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When analyzing iterated functions, it's often easiest to plot the itinerary or the orbit.
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I'll illustrate this with an example.
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Consider again the tripling function, f(x) = 3x.
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Let's figure out the orbit for the seed x equals two. We've done this before.
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2, to get the next value of 6. We triple 6 to get 18. We triple 18 to get 54. And then tripling 54...
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Let's see...That's one hundred sixty two (162).
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So there's our orbit. There's the itinerary. I'll plot this in a type of plot called a time series plot.
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The idea is I'll plot the iterate number on the horizontal axis and the iterate value on the vertical axis.
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So, let me first sketch axes.
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So, on this axis will be time or the iterate number, and on this axis will be the iterate value, x(t).
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So, let's plot these points.
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My initial condition, my seed is two. So my initial value t is zero. I'll plot close to the origin around two.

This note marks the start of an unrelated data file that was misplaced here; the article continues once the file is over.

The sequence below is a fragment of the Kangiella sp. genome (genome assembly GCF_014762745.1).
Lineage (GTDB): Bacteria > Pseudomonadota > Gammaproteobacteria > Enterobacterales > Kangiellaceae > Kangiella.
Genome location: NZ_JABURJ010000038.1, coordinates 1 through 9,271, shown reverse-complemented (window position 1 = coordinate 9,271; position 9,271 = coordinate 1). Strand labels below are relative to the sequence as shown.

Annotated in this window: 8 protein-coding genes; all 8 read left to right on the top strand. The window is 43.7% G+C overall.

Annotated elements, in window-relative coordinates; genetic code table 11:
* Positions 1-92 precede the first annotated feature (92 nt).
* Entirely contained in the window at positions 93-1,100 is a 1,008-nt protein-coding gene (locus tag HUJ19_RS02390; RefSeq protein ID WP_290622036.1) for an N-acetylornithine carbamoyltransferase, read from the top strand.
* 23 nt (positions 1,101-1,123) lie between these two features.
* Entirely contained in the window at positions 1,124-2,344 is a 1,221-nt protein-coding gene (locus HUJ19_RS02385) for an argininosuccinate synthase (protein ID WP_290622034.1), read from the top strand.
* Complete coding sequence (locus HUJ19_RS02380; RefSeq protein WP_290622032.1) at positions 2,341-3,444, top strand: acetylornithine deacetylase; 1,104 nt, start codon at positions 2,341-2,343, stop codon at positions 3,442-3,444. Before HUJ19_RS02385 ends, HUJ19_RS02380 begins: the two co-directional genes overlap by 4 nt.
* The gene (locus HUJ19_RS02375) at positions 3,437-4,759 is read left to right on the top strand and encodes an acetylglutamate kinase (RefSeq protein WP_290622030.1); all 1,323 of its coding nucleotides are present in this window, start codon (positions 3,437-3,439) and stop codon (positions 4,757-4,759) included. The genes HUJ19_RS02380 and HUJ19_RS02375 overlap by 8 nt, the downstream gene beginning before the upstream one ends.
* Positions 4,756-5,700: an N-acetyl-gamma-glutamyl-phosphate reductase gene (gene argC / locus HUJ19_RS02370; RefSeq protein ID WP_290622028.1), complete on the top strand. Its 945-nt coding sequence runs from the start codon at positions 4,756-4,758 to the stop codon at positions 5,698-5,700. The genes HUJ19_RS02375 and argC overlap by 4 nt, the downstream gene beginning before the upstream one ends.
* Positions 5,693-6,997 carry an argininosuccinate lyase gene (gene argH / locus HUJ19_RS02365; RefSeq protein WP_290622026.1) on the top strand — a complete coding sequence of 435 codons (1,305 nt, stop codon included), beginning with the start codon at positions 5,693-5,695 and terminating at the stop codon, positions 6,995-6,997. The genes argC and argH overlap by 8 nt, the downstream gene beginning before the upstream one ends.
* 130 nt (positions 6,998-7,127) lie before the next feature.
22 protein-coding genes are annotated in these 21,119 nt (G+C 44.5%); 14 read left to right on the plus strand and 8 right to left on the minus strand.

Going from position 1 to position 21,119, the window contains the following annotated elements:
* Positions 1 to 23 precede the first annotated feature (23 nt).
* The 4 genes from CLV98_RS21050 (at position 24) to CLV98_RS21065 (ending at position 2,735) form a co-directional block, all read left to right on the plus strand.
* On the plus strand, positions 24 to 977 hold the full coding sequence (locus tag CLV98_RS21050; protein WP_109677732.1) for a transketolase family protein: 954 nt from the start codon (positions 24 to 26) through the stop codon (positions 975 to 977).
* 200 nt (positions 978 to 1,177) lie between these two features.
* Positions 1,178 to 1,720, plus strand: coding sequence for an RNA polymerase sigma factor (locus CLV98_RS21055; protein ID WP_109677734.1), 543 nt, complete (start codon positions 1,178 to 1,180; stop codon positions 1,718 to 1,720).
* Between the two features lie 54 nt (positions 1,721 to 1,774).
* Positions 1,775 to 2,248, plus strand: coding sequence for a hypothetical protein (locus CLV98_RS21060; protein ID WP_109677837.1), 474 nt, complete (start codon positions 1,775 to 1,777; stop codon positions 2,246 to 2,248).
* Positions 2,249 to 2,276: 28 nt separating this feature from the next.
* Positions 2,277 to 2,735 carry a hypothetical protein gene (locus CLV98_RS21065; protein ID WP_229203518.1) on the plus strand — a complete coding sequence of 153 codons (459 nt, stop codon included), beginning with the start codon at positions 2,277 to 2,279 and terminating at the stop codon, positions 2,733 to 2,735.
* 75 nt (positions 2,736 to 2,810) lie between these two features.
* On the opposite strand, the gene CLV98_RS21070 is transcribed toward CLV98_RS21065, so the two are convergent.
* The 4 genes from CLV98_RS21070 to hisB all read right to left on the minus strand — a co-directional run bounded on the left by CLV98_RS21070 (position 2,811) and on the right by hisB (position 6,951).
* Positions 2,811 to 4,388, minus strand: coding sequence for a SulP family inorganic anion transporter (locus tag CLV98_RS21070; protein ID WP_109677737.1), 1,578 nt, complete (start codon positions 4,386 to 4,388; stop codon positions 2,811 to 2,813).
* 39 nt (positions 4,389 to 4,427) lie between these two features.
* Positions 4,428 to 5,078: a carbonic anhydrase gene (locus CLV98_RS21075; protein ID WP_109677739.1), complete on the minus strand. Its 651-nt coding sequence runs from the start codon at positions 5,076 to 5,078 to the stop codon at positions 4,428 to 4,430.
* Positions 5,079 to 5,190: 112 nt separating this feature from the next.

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The first iterate is six. That's why I'll go up here to around six.
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The next iterate, when the time is two, the iterate is eighteen. That's maybe up here.
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The time is three, iterate number three. All the way up to fifty four. Maybe that's here.
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And then, the last one in this part of the orbit, when time is four, the fourth iterate, I am all the way up at hundred sixty two.
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So, this will be my time series plot. And I could connect the dots, which makes the pattern a little bit more evident.
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Although the values in between the dots don't really have a meaning. The orbit jumps from 2 to 6; it doesn't slide from 2 to 6 going through intermediate values.
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Let's take a look at some nicer version of this plot.
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There it is. So, this is a plot that I had a computer do for me. And we could see that the orbit goes from 2 to 6, to 18, to 54, to 162.
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So I am viewing the iterate number as time, and the iterate value I'm plotting on the y-axis.
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So, the point of this...This is called a time series plot, 'cause we can view the sequence of numbers as a series that advances in time.